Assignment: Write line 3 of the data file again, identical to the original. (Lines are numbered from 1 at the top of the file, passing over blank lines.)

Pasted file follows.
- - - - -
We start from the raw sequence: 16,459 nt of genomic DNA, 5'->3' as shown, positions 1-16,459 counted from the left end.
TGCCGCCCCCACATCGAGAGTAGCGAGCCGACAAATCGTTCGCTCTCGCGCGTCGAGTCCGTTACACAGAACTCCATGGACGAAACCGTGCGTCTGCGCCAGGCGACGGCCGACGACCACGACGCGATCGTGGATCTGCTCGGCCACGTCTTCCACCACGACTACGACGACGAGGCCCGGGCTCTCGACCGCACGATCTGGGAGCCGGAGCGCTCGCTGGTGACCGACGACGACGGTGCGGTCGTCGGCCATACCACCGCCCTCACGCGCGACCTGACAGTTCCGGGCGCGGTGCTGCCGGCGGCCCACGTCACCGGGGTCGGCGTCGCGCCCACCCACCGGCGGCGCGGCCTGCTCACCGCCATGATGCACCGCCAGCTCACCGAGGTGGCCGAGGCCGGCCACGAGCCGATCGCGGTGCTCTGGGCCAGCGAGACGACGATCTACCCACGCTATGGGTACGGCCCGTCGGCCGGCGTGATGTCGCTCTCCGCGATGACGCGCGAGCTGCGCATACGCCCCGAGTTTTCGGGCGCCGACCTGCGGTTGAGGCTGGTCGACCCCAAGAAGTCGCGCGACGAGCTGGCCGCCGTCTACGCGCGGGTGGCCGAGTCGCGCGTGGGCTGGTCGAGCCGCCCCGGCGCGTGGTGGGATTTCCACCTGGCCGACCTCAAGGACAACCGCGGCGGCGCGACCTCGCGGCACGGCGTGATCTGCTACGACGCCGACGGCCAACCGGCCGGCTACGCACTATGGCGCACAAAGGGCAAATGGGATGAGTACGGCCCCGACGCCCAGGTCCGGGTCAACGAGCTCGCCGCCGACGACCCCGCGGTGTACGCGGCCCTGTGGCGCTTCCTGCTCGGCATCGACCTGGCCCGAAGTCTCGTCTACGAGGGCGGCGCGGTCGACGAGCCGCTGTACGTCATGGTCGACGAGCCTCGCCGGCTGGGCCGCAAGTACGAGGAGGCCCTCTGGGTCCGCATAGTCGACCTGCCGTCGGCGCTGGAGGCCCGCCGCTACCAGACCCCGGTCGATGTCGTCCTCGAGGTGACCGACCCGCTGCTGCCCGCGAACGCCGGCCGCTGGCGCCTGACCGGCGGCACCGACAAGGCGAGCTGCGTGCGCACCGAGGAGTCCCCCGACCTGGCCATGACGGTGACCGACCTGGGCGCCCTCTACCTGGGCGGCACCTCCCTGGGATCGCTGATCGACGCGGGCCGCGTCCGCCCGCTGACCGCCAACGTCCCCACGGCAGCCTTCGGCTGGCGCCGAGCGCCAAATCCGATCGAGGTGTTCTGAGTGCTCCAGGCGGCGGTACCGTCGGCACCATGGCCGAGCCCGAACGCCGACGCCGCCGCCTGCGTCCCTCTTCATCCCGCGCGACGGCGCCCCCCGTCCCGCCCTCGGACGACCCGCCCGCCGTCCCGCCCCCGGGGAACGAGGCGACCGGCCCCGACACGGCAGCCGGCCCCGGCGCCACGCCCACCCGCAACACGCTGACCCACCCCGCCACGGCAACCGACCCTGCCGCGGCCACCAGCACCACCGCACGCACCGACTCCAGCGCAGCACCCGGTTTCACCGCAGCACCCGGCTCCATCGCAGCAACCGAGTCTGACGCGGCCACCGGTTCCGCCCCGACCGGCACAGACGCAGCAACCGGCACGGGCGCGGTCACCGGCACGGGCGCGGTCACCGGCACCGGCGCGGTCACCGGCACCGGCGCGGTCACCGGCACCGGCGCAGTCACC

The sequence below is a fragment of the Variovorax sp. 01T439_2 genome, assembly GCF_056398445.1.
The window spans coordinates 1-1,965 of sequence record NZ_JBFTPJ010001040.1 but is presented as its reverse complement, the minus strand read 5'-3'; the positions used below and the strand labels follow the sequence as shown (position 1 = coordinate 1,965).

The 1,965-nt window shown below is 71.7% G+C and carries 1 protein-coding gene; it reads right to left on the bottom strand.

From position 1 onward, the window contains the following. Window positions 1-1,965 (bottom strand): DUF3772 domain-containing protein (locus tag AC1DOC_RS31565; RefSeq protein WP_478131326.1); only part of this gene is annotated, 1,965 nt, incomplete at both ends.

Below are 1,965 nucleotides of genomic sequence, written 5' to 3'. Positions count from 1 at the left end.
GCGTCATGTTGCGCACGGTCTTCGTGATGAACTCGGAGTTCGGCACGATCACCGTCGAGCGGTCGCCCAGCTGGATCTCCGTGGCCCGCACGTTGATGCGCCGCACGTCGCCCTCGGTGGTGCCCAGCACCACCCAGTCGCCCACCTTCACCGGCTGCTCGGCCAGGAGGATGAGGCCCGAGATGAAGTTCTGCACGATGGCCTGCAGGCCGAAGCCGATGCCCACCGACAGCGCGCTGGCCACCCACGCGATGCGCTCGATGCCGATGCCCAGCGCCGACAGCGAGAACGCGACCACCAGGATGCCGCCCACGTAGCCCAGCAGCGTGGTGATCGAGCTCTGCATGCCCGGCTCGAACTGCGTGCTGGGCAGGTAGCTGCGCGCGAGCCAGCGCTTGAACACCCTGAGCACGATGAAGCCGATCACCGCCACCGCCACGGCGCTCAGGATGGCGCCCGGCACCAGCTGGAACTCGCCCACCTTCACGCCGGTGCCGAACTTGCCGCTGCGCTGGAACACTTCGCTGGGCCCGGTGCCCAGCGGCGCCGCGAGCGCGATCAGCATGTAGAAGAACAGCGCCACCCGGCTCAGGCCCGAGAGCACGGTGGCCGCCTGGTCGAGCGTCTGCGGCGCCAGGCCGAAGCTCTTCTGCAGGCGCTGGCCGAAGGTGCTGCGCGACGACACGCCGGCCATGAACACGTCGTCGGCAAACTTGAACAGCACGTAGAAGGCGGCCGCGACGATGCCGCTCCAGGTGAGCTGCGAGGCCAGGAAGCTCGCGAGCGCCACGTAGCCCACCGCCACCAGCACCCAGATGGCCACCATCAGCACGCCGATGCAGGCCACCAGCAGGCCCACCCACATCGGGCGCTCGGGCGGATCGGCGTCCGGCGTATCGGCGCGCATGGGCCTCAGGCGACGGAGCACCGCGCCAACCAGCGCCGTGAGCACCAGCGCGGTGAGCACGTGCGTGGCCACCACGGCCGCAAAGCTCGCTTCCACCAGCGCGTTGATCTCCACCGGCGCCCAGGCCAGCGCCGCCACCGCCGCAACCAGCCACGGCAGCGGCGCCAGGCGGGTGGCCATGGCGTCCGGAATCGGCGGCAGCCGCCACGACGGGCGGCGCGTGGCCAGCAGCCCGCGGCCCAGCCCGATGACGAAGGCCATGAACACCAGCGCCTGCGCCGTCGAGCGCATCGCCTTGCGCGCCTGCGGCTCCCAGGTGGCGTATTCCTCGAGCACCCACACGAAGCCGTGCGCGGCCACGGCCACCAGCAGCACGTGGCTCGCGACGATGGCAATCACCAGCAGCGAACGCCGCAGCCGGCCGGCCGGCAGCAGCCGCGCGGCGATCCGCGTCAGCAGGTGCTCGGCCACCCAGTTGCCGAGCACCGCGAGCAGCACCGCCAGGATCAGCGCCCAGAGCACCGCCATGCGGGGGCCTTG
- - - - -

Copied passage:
The sequence below is a fragment of the Variovorax sp. 01T439_2 genome, assembly GCF_056398445.1.